How We are Juggling Working from Home and 3 Kids
I have been working from home for 14 years… but not with my kids in the background.
I will admit to being relieved when our school district announced closure on Friday, at least through April 6th. My husband and I saw the writing on the wall, so we opted to keep our kids home that day. By early afternoon, we had received an email from the school superintendent announcing the formal closure and a few hours later the governor of Illinois announced the statewide shutdown of schools.
The relief came because now we knew the answer: the kids would be home, now we can prepare. We have a 4th grader, a 2nd grader, and a 2.5-year-old. Even though we would have kept the toddler home regardless, my day care formally announced that it would close on Monday, for at least two weeks. I suspect that all of these closures will last much longer.
My husband and I are fortunate that we both already work from home. We have dedicated home offices and all of the equipment that we need. We wouldn’t have to simultaneously make that adjustment. At the same time, other than the occasional sick day, we’ve never had our kids around while we are working. They have always been in full-day day care, and camps in the summer.
Our school district only approved e-learning this school year. E-learning would mean a “formal” curriculum in the event of the occasional snow day. Certainly something like this was never envisioned, but at least all kids in the school from 2nd grade up have school-issued Chromebooks and access to a huge number of resources. In that, we are also lucky. I know some parents are in districts that only have “remote learning” and so teachers are trying to come up with ways to continue to teach with much more limited resources.
Since the approval for e-learning days only happened during this academic year, we’ve never had a chance to test it out: we had no snow days this year. Yesterday was the first official day of e-learning. Nothing like trial by fire!
I am a planner by nature: I like organization and routine. So when the formal closure was announced on Friday, I took a deep breath and said “I’ve got this.”
I quickly realized that I have no idea how to entertain a toddler for days on end. This might seem like an exaggeration, but since my children have always been in a formal day care setting, I have relied on the teachers to be the source of learning and entertainment. Our weekends often involve trips to the zoo or other outings, not sitting at home for hours on end.
From the electronic recap of the days at day care that I always receive, I tried to piece together what the day looked like. Centers, reading, fine motor skills, outside play, crafts. I asked my older kids to outline for me what their days look like: how much time do they spend on one subject?
Armed with that information, I came up with a daily routine, making sure that recess, lunch, quiet time, and art all overlapped with all kids. I then divided the day into the parent that would be responsible for all three kids while the other one worked, so that my husband and I would each have time to try to do our jobs, knowing that we might have to play catch-up in early mornings or evening.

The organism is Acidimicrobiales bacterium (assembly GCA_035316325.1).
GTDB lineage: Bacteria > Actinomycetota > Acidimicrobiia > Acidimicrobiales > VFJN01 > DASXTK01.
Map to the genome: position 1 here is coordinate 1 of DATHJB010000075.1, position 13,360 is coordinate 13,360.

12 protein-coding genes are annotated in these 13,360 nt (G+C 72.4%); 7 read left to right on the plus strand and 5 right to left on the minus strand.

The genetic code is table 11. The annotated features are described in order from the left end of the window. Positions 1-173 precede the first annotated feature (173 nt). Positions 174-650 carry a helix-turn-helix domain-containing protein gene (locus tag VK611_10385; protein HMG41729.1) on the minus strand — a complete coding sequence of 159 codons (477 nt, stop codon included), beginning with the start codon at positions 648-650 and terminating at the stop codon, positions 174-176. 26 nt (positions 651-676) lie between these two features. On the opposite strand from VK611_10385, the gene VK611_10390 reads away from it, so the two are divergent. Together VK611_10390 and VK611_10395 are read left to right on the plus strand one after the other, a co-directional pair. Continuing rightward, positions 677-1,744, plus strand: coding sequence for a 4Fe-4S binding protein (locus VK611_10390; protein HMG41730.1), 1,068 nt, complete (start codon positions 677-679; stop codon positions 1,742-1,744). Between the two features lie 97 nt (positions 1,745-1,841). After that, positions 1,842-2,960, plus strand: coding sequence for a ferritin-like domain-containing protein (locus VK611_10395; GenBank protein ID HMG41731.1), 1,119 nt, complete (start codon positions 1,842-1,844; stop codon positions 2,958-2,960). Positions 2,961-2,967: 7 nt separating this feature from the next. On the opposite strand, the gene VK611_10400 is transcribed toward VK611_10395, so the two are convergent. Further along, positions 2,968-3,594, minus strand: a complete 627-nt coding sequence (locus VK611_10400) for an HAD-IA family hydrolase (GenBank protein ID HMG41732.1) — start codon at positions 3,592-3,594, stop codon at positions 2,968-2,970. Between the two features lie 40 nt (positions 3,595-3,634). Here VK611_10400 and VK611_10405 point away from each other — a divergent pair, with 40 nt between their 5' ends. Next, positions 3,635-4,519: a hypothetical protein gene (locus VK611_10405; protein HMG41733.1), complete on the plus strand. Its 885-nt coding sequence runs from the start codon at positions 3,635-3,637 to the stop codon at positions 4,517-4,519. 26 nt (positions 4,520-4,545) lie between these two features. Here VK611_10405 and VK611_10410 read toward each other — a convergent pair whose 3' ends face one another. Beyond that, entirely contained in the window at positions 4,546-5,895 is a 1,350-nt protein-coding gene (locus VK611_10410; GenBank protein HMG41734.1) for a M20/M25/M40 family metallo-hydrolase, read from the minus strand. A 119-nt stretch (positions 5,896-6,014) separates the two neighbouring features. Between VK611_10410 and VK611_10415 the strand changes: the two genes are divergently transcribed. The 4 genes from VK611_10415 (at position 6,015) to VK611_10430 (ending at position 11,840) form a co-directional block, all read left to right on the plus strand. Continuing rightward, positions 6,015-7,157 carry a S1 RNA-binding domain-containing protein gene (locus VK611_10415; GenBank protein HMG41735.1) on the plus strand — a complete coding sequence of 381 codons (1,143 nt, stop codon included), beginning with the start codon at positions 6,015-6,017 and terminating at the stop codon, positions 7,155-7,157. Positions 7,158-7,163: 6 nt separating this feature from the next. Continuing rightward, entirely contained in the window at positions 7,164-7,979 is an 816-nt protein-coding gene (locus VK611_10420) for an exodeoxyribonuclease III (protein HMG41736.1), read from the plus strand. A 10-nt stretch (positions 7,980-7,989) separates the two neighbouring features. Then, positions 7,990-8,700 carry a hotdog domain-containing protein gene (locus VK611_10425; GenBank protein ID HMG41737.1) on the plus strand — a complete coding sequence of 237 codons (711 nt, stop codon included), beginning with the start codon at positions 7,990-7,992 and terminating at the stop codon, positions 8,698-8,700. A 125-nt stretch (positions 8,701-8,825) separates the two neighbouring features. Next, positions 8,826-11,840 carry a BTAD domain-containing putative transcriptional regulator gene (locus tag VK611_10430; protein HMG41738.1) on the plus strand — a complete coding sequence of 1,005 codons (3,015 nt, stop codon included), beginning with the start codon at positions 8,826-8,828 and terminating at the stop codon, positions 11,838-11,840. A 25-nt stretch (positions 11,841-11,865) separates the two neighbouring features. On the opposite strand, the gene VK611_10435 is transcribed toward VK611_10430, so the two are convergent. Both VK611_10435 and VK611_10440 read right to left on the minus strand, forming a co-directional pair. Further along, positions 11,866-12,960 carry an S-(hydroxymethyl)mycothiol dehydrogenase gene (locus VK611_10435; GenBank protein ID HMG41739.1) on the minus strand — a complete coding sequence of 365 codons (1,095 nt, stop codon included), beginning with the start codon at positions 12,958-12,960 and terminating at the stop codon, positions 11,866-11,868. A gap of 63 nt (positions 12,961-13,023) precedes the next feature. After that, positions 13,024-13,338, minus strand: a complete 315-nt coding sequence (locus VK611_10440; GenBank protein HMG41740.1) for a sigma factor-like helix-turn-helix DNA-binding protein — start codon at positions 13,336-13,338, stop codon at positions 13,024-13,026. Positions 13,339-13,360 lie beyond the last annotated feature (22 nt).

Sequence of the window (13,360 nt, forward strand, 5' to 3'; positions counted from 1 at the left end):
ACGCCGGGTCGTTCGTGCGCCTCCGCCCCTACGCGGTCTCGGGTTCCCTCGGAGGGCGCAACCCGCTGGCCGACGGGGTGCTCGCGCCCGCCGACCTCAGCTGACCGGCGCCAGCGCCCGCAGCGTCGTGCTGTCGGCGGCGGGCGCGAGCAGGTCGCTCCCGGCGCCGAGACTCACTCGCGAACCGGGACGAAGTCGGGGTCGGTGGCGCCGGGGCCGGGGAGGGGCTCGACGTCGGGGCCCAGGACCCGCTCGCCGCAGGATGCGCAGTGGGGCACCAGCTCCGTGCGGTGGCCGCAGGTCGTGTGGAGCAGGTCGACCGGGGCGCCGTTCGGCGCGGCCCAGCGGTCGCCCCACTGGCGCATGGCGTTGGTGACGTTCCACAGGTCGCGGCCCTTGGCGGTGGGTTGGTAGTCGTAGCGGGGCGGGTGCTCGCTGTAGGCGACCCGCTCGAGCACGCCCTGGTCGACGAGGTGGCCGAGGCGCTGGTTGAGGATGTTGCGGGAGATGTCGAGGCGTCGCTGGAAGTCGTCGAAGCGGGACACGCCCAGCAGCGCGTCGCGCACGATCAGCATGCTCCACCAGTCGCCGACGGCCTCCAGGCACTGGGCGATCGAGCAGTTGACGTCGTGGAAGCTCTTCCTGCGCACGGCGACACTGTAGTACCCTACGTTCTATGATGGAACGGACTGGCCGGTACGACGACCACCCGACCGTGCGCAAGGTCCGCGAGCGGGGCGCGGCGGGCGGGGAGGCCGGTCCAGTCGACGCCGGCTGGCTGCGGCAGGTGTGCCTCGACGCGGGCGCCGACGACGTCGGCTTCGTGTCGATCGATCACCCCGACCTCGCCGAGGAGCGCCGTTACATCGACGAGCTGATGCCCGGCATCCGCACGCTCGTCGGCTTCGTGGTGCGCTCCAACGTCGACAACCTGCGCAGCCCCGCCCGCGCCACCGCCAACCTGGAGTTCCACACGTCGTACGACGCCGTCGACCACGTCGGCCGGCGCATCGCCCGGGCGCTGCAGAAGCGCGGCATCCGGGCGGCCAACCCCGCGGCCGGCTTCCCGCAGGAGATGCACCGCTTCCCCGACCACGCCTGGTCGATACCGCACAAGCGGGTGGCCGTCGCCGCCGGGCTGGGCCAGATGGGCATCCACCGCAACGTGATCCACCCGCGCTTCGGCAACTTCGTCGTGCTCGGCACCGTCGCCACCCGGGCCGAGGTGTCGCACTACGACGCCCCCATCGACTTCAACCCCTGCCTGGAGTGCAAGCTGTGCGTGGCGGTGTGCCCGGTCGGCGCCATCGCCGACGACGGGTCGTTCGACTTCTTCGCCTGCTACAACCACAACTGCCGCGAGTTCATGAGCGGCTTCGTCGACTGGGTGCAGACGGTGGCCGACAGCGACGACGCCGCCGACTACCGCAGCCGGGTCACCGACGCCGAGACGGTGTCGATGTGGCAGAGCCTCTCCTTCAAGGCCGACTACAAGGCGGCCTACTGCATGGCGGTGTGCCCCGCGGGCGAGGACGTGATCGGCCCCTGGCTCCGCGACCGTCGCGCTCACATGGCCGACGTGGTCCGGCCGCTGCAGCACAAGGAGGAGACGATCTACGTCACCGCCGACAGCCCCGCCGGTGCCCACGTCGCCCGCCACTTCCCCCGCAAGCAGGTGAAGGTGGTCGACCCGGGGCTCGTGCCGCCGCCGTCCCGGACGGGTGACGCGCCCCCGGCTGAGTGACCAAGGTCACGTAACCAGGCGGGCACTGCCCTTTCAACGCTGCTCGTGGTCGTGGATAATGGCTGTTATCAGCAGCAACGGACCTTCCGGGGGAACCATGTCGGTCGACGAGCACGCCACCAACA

Wednesday, March 18th: Day One
It is kind of like herding cats. I put Sesame Street on for the toddler and had my school-aged kids copy their assignments from their teachers into their notebooks.
I manage to sit on a work call at 9:30, with the person on the other end working from home for the first time. She had her kids, her husband, her dogs, and some people ripping up carpet in the background.
My older kids love audiobooks but tend to listen to the same thing over and over. I told them that they could earn a carry-out meal from a restaurant of their choice if they listened to a NEW audiobook.
They also have “Free Choice Time” in their days, for when there are breaks or they finish their other work. I told them that they have to complete at least five different activities in the week, preventing them from doing the same thing over and over each day. These are their choices:
- Khan Academy
- Scholastic Learn-at-Home
- National Geographic Kids
- Google Arts and Culture
Outside recess was cancelled yesterday due to rain (c’mon Mother Nature, give us a break). We had watched The Metropolitan Opera stream Carmen earlier this week, so I blasted opera in the kitchen from Amazon Music. The kids loved it. My husband sent me a text from his upstairs office telling me to turn it down while he was on a call.
We made it through the day. In the evening, I was beyond exhausted. While the kids did what they were supposed to do, and my husband and I managed to juggle work, it was constant motion between one thing or another. I have always had an enormous respect for teachers, and all I can do is try to provide the right environment for my kids to keep learning over the next few weeks/months.
Teachers, we love you. We can’t replace you. We will do the best that we can.